The financial services sector is a significant source of revenue for the Government. In 2014/5, it provided £66bn – 11% of overall tax revenue. A significant chunk of this (£30bn), came from employee’s national insurance and income tax contributions.
© Open Europe
In addition to 11% of all tax revenues, the sector employs 1.9 million people in well paid jobs, 66% of these outside of London. To put those figures into context, the taxes from financial services are equal to 50% of the cost of NHS England every year.
Open Europe estimated that 12.5% of all business would be at risk from the loss of passporting rights, £8bn in tax revenues. Worse, the loss of passporting rights could persuade banks to relocate inside the EU. Two weeks ago we reported that City’s biggest employer, Citi Bank was scoping out approvals to relocate to Madrid , a firm currently employing 9,000 people in London & Belfast.
So, to suggest that these are cards “kept up the sleeve” of the UK negotiating team, is complete rubbish.
No position, just a begging bowl
If the UK was entering into the European Union, it might be able to negotiate some flexibility on certain issues. A big economy, a nett contributor to the European Union etc.
Trouble is, we’re leaving, not arriving.
The EU position is very clear. From the day after the Referendum they declared sadness at the result, understood it would take some time following David Cameron’s resignation and Mrs May’s appointment. Now that honeymoon period is over.
The European Union no longer considers the United Kingdom a de-facto member. The new mood music is EU27 – they are only concerend with limiting the damage to their 27 economies from dragging along with a recalcitrant UK that plainly has no idea what it wants. Mrs May’s “no invite” to the annual Christmas Party is a childish but blatant example that the UK is no longer welcome in Europe.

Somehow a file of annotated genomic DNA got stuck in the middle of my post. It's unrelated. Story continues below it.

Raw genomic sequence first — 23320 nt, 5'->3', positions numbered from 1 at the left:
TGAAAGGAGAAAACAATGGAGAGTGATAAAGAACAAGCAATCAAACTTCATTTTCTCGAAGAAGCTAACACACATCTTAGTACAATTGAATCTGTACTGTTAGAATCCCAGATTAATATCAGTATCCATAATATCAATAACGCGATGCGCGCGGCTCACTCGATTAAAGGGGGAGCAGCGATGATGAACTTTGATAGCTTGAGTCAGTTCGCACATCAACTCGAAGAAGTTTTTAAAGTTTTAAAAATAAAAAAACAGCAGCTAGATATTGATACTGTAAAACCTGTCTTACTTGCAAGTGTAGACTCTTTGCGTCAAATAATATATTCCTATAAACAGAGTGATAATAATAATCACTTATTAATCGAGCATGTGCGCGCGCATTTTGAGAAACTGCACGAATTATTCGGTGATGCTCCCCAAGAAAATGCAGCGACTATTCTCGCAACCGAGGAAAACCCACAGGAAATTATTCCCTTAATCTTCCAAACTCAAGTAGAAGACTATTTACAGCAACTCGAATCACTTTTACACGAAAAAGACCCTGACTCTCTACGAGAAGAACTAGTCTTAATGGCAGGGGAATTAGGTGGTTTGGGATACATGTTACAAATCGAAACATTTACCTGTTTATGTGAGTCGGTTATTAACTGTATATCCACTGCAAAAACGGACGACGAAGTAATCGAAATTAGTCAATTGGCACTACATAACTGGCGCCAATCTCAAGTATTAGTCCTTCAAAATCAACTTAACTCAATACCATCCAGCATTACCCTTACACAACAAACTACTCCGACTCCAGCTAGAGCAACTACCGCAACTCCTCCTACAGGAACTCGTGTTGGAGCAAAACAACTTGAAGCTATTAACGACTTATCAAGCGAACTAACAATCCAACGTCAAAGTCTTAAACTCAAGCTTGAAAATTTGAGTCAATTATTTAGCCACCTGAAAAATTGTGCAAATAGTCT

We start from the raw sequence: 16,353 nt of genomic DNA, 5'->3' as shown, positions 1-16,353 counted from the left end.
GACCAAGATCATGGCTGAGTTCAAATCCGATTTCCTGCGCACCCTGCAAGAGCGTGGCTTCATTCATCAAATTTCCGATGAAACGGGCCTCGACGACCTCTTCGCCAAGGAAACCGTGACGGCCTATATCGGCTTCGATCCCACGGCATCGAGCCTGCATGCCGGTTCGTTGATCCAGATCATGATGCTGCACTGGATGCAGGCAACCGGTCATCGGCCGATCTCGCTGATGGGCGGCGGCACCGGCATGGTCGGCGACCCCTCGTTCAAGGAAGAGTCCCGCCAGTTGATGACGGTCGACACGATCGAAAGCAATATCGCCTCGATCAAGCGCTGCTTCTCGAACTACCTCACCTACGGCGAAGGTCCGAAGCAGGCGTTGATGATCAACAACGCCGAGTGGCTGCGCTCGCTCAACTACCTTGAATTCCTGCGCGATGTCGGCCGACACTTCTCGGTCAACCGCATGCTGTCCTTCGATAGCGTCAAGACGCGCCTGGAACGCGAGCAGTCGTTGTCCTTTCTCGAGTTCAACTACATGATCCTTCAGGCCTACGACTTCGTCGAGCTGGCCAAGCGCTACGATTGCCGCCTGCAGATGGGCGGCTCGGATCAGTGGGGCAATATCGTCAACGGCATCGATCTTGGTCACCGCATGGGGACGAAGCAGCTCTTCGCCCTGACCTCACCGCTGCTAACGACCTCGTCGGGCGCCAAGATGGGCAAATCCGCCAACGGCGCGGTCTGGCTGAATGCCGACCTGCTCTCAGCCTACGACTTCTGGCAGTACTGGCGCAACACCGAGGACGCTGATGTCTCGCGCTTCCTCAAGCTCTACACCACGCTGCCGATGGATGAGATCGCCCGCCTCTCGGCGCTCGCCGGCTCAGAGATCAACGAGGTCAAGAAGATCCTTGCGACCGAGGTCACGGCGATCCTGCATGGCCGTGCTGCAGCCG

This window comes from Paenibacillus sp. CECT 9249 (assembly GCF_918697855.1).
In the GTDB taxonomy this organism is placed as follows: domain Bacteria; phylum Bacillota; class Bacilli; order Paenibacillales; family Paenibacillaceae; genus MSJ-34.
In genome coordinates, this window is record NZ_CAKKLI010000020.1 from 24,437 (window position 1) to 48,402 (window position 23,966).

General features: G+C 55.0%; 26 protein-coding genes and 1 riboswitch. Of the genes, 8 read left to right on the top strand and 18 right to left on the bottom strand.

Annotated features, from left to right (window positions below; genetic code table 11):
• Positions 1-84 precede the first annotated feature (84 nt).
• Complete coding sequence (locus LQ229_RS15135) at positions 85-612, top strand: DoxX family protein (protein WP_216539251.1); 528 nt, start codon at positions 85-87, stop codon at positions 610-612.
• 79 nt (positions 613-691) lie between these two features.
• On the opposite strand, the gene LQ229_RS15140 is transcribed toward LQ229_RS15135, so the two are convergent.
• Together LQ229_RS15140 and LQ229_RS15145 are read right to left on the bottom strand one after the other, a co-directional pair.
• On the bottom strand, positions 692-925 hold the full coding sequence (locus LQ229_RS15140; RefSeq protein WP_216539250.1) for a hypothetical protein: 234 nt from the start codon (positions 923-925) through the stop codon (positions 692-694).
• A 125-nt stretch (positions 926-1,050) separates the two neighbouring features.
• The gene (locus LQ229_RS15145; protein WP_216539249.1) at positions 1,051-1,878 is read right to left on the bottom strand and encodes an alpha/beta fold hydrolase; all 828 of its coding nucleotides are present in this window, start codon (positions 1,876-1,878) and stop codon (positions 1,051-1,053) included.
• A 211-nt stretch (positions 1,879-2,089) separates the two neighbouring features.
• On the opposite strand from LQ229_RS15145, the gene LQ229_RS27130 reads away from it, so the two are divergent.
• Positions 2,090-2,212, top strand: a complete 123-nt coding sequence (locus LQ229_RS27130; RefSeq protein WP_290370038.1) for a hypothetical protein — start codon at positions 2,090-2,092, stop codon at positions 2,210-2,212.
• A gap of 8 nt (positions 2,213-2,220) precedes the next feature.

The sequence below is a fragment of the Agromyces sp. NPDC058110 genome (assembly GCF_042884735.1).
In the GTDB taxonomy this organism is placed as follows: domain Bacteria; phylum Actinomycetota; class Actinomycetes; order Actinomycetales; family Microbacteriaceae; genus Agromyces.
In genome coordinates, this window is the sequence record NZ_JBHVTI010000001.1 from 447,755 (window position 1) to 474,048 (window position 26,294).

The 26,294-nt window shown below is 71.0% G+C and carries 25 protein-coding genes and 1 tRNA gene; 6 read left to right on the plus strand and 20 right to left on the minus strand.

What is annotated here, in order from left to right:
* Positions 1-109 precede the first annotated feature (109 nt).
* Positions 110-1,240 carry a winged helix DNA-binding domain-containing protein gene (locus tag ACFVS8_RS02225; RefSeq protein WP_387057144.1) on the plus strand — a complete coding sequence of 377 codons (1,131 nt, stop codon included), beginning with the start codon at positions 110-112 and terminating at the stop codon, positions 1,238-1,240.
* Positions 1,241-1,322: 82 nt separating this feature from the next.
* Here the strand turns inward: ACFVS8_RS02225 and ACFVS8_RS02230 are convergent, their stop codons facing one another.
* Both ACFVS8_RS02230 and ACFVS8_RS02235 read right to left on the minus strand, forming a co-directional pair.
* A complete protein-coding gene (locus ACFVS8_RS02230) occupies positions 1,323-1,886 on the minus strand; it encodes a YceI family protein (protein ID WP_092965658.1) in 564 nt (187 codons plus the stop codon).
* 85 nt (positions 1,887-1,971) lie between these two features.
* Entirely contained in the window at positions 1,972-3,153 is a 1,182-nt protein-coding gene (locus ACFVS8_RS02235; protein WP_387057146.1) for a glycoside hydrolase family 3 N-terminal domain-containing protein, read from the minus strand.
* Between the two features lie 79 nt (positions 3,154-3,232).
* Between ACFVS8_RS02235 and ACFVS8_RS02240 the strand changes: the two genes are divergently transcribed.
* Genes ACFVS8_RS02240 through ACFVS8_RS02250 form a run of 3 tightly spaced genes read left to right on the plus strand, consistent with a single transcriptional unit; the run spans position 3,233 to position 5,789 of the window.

Michel Barnier’s comments yesterday are designed to bring British expectations down a notch. They cannot permit a nation to leave the club that gets a better deal ( or even a slightly worse deal) than the ones that membership brings. Mr Barnier used the expression “third countries” : akin to “alien” or “foreigner” in their future treatment of the UK.
Third countries can never have the same rights and benefits
A tightening of schedules
Mr. Barnier has also made it clear that the two-year period following Article 50 is no such thing. The UK will have only 18 months to complete negotiations, leaving six months for all 27 nations in the European Parliament to ratify the proposed deal. The line in the sand has been drawn already.
The United Kingdom
A big economy a net importer from Europe. Wants to close borders but allow EU workers easy access under a visa system with ID cards. Wants special deals for car manufacturing & City of London. Prepared to ditch single market access in non favoured sectors like aviation or normal manufacturing if this can secure the best possible deal.
Not prepared to negotiate on borders access for its citizens. Period.
Since it is impossible to reconcile the two positions, the UK government can opt for 18 months of “playing at Brexit” (they have already prospered pretty well with this policy to date, supported by the four Daily Tabloids of Hate. Playing the fool could take the UK government to the wire : March 2019, just one year before the next (planned!) General Election in the UK.
There is also the possibility that the UK could decide early that those positions are irreconcilable and to opt to leave under WTO rules early and amicably. That would cause the most damage to business, the much vaunted “cliff”, but risks a sharp decline in the value of the currency, inflation and jobs. The “stagflation” option.
Such a dramatic move would mean the effects of a hard-Brexit (sorry, “Red White & Blue” Brexit) would begin to kick in ahead of the next General Election but would effectively neutralise UKIP.
The sticky end
In either scenario, the United Kingdom (unless Parliament blocks it, or softens it) is heading for a very hard landing indeed. It rescued a few crumbs of hope with Matteo Renzi’s recent resignation and the news that Francois Hollande will not stand for a second term in France.
So entrenched and anti-UK, both represented major hurdles for the UK. Next up of course is the French presidential elections where possible winners are Marine Le Pen, Francois Fillon & Manuel Valls.
Part of the challenge for the UK will be managing its negotiation whilst the sands of political change in Europe swirl under the negotiators feet.